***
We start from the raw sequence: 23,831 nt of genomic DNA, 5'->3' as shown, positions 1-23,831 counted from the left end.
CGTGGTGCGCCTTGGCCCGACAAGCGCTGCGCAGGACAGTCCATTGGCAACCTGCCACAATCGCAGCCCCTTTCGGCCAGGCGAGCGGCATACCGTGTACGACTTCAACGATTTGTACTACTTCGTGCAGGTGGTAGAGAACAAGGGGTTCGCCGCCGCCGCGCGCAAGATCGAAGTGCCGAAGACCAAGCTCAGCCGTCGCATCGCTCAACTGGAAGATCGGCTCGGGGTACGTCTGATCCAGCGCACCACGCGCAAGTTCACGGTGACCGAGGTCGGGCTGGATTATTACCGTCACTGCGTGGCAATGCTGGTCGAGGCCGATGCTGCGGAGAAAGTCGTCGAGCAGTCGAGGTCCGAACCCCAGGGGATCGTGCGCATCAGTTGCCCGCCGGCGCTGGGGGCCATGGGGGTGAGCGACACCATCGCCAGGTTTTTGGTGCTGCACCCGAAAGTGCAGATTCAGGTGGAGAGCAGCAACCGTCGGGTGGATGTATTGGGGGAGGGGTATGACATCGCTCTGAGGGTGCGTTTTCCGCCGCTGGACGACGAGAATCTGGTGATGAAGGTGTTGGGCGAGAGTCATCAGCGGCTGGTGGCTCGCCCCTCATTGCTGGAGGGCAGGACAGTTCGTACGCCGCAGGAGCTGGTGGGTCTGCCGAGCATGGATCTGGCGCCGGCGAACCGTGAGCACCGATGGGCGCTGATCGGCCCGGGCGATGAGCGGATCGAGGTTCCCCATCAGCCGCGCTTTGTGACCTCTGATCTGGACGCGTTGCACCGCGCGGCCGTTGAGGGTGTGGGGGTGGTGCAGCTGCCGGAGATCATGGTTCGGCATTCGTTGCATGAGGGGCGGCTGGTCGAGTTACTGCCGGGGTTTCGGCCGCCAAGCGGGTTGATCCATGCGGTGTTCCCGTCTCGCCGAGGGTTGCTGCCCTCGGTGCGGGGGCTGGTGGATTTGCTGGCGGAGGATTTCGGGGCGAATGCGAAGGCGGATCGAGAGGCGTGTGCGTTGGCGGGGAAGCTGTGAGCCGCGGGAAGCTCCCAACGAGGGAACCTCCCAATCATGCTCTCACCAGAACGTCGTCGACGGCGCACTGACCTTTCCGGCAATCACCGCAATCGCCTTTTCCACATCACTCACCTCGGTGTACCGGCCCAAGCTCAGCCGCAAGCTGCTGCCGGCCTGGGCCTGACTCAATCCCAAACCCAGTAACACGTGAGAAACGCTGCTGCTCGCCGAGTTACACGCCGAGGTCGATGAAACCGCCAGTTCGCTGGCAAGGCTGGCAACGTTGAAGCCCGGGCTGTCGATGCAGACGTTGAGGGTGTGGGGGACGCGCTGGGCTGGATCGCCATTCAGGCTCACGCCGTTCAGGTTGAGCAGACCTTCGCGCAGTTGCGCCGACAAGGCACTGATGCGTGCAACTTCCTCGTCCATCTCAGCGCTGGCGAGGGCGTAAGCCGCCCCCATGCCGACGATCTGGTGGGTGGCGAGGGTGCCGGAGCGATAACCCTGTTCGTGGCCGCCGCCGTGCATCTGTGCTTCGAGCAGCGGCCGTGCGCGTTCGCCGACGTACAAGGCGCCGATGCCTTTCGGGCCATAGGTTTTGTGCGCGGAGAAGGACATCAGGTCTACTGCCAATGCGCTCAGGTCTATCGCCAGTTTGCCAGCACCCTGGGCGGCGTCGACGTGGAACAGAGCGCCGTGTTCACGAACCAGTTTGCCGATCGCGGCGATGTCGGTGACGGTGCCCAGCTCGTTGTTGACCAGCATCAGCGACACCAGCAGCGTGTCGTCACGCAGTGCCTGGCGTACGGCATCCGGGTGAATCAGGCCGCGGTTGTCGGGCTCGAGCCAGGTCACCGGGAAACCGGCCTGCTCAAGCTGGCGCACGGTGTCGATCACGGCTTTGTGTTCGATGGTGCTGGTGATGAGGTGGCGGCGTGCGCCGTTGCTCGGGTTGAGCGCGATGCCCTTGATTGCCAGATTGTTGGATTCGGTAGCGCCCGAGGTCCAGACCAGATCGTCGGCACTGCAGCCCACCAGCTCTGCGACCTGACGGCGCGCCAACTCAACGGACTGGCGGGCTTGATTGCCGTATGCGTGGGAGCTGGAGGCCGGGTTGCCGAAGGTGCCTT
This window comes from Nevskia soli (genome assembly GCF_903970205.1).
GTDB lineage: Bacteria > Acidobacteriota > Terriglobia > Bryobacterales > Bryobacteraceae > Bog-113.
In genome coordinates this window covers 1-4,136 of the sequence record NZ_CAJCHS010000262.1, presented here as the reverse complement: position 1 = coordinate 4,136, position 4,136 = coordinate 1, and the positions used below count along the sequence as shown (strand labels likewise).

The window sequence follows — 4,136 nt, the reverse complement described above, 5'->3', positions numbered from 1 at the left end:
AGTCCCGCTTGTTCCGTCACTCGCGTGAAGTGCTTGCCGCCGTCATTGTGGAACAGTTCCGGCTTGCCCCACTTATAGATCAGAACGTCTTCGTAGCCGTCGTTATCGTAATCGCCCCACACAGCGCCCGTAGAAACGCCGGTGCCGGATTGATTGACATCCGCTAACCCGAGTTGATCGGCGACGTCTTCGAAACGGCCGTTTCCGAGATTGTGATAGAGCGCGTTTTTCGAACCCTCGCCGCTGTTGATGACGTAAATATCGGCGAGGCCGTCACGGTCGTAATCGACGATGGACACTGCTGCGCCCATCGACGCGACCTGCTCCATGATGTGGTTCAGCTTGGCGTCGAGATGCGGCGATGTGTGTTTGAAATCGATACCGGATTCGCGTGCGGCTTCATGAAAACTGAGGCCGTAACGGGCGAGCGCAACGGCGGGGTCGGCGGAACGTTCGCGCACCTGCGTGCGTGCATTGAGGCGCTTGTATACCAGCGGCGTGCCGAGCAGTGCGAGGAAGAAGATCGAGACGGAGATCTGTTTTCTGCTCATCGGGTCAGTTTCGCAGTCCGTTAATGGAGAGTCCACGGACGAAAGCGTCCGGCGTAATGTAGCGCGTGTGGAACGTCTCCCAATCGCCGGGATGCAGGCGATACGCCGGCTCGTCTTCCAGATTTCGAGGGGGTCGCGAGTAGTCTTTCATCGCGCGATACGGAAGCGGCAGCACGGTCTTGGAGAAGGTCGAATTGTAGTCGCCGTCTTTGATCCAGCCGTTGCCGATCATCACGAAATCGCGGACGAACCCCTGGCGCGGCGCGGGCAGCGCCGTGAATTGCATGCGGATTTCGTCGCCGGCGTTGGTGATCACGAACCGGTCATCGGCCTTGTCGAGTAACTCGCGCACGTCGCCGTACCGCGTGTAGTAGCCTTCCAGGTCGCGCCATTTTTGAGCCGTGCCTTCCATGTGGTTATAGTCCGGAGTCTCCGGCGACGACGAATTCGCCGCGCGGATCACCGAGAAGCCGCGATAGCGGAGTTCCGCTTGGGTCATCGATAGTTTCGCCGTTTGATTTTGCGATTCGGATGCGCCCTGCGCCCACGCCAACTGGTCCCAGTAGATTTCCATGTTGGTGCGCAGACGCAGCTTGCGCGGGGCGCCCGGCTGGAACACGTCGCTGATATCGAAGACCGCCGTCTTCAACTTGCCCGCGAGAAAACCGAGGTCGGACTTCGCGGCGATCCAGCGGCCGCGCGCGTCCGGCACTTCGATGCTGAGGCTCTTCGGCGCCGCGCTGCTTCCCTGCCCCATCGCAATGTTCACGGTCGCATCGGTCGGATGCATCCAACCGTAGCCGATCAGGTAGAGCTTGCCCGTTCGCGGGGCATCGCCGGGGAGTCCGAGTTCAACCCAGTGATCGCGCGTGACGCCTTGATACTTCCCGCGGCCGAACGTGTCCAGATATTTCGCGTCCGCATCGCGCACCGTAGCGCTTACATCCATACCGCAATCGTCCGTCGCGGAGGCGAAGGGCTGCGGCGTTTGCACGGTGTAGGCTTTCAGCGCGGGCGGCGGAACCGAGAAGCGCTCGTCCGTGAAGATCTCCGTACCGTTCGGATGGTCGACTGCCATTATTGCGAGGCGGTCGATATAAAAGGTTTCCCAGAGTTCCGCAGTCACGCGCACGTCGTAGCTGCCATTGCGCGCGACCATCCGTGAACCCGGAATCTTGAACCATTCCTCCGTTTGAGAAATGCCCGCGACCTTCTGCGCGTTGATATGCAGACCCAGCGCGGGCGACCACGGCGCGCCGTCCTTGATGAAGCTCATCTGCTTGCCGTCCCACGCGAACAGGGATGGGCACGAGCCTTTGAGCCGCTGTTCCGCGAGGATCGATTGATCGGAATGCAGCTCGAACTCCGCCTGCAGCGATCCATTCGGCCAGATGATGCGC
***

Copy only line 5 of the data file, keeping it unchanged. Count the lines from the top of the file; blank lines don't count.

In genome coordinates this window covers 1-4,136 of the sequence record NZ_CAJCHS010000262.1, presented here as the reverse complement: position 1 = coordinate 4,136, position 4,136 = coordinate 1, and the positions used below count along the sequence as shown (strand labels likewise).